By Karen J. Marcdante, MD Robert M. Kliegman, MD
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Certain general medical problems are found more frequently in delayed and developmentally disabled people (Table 10-5), especially if the delay is part of a known syndrome. Some children may have a limited life expectancy. Supporting the family through palliative care, hospice, and bereavement is another important role of the primary care pediatrician. Chapter 10 u Evaluation of the Child with Special Needs 31 Table 10-5 Recurring Medical Issues in Children with Developmental Disabilities PROBLEM Motor Diet ASK ABOUT OR CHECK Range of motion examination; scoliosis check; assessment of mobility; interaction with orthopedist, physical medicine and rehabilitation (PM&R), and physical therapist/ occupational therapist as needed Dietary history, feeding observation, growth parameter measurement and charting, supplementation as indicated by observations, oro-motor therapist as needed Sensory impairments Functional vision and hearing screening; interaction as needed with ophthalmologist, audiologist Dermatologic Examination of all skin areas for decubitus ulcers or infection Dentistry Examination of teeth and gums; confirmation of access to dental care (preferably with ability to use sedation) Behavioral problems Aggression, self-injury, pica; sleep problems; psychotropic drug levels and side effects Seizures Major motor, absence, other suspicious symptoms; monitoring of anticonvulsant levels and side effects Infectious diseases Ear infections, diarrhea, respiratory symptoms, aspiration pneumonia, immunizations (especially hepatitis B and influenza) Gastrointestinal problems Constipation, gastroesophageal reflux, gastrointestinal bleeding (stool for occult blood) Sexuality Sexuality education, preventing abuse, hygiene, contraception, menstrual suppression, genetic counseling Other syndromespecific problems Ongoing evaluation of other “physical” problems as indicated by known mental retardation/developmental disability etiology Advocacy for services and enhancing access to care Educational program, family supports, financial supports, legislative advocacy to support programs SELECTED CLINICAL PROBLEMS: THE SPECIAL NEEDS CHILD Mental Retardation MR is defined as significantly subnormal intellectual functioning for a child’s developmental stage, existing concurrently with deficits in adaptive behaviors (self-care, home living, communication, and social interactions).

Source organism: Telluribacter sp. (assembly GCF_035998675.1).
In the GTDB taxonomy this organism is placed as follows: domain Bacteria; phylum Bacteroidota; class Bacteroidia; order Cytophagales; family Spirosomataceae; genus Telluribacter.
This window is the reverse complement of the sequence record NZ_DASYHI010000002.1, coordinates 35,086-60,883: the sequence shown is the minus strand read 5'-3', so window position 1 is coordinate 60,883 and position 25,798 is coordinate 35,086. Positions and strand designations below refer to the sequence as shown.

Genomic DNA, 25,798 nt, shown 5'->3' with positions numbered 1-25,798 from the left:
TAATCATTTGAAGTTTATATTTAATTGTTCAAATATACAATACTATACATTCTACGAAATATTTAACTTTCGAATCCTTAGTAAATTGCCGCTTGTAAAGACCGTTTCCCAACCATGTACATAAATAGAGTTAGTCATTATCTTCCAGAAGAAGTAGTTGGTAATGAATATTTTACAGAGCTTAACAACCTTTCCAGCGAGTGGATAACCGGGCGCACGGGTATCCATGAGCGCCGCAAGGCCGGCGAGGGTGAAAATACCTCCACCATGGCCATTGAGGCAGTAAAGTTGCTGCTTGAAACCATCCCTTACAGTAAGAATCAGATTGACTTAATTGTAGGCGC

Providing confidentiality is crucial, allowing for optimal care (especially for obtaining a history of risk behaviors). When assessing development and behavior, confidentiality can be achieved by meeting with the adolescent alone for at least part of each visit. However parents must be informed when the clinician has significant and immediate concerns about the health and safety of the child. Often the clinician can convince the adolescent to inform the parents directly about a problem or can reach an agreement with the adolescent about how the parents will be informed by the physician (see Chapter 67).
Motor Assessment The comprehensive neurologic examination is an excellent basis for evaluating motor function, but it should be supplemented by an adaptive functional evaluation (see Chapter 179). Observing the child at play aids assessment of function. Specialists in early childhood development and therapists (especially occupational and physical therapists who have experience with children) can provide excellent input into the evaluation of age-appropriate adaptive function. Chapter 10 u Evaluation of the Child with Special Needs 27 Table 10-1 Information to Be Sought during the History Taking of a Child with Suspected Developmental Disabilities ITEM POSSIBLE SIGNIFICANCE ITEM POSSIBLE SIGNIFICANCE Parental concerns Parents are quite accurate in identifying development problems in their children.
Nelson Essentials of Pediatrics , Seventh Edition by Karen J. Marcdante, MD Robert M. Kliegman, MD